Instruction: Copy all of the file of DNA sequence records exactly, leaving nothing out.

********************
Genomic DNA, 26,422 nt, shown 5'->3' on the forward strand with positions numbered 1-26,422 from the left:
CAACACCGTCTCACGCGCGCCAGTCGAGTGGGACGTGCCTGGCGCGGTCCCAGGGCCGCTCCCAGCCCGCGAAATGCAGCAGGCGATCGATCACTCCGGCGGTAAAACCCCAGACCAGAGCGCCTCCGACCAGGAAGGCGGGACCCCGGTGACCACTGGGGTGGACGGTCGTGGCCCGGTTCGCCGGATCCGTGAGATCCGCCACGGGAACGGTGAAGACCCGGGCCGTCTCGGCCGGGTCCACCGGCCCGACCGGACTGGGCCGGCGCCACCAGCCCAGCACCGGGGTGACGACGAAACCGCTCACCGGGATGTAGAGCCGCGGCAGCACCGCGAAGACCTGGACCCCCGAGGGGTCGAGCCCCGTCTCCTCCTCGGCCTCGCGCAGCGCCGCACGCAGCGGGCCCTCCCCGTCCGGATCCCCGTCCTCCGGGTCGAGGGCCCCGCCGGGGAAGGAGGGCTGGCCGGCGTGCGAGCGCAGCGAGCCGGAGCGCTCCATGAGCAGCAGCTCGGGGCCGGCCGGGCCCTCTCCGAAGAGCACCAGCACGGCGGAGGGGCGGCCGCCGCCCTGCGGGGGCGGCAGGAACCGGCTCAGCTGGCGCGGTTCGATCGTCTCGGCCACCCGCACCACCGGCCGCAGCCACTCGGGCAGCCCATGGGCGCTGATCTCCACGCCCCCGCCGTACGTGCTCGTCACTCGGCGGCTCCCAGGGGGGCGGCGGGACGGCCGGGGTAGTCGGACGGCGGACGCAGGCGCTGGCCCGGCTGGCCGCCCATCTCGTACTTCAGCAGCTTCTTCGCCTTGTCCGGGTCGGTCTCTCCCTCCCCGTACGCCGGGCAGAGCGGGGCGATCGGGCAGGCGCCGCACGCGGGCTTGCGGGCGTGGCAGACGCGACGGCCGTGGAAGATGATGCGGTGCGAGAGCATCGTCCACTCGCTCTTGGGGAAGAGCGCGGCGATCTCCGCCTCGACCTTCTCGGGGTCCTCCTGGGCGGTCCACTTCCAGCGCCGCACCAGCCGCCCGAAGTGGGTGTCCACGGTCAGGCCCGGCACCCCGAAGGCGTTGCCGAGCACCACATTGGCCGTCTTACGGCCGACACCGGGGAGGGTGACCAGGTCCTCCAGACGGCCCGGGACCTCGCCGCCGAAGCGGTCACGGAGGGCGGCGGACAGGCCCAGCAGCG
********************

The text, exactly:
Genomic DNA, 26,422 nt, shown 5'->3' on the forward strand with positions numbered 1-26,422 from the left:
CAACACCGTCTCACGCGCGCCAGTCGAGTGGGACGTGCCTGGCGCGGTCCCAGGGCCGCTCCCAGCCCGCGAAATGCAGCAGGCGATCGATCACTCCGGCGGTAAAACCCCAGACCAGAGCGCCTCCGACCAGGAAGGCGGGACCCCGGTGACCACTGGGGTGGACGGTCGTGGCCCGGTTCGCCGGATCCGTGAGATCCGCCACGGGAACGGTGAAGACCCGGGCCGTCTCGGCCGGGTCCACCGGCCCGACCGGACTGGGCCGGCGCCACCAGCCCAGCACCGGGGTGACGACGAAACCGCTCACCGGGATGTAGAGCCGCGGCAGCACCGCGAAGACCTGGACCCCCGAGGGGTCGAGCCCCGTCTCCTCCTCGGCCTCGCGCAGCGCCGCACGCAGCGGGCCCTCCCCGTCCGGATCCCCGTCCTCCGGGTCGAGGGCCCCGCCGGGGAAGGAGGGCTGGCCGGCGTGCGAGCGCAGCGAGCCGGAGCGCTCCATGAGCAGCAGCTCGGGGCCGGCCGGGCCCTCTCCGAAGAGCACCAGCACGGCGGAGGGGCGGCCGCCGCCCTGCGGGGGCGGCAGGAACCGGCTCAGCTGGCGCGGTTCGATCGTCTCGGCCACCCGCACCACCGGCCGCAGCCACTCGGGCAGCCCATGGGCGCTGATCTCCACGCCCCCGCCGTACGTGCTCGTCACTCGGCGGCTCCCAGGGGGGCGGCGGGACGGCCGGGGTAGTCGGACGGCGGACGCAGGCGCTGGCCCGGCTGGCCGCCCATCTCGTACTTCAGCAGCTTCTTCGCCTTGTCCGGGTCGGTCTCTCCCTCCCCGTACGCCGGGCAGAGCGGGGCGATCGGGCAGGCGCCGCACGCGGGCTTGCGGGCGTGGCAGACGCGACGGCCGTGGAAGATGATGCGGTGCGAGAGCATCGTCCACTCGCTCTTGGGGAAGAGCGCGGCGATCTCCGCCTCGACCTTCTCGGGGTCCTCCTGGGCGGTCCACTTCCAGCGCCGCACCAGCCGCCCGAAGTGGGTGTCCACGGTCAGGCCCGGCACCCCGAAGGCGTTGCCGAGCACCACATTGGCCGTCTTACGGCCGACACCGGGGAGGGTGACCAGGTCCTCCAGACGGCCCGGGACCTCGCCGCCGAAGCGGTCACGGAGGGCGGCGGACAGGCCCAGCAGCG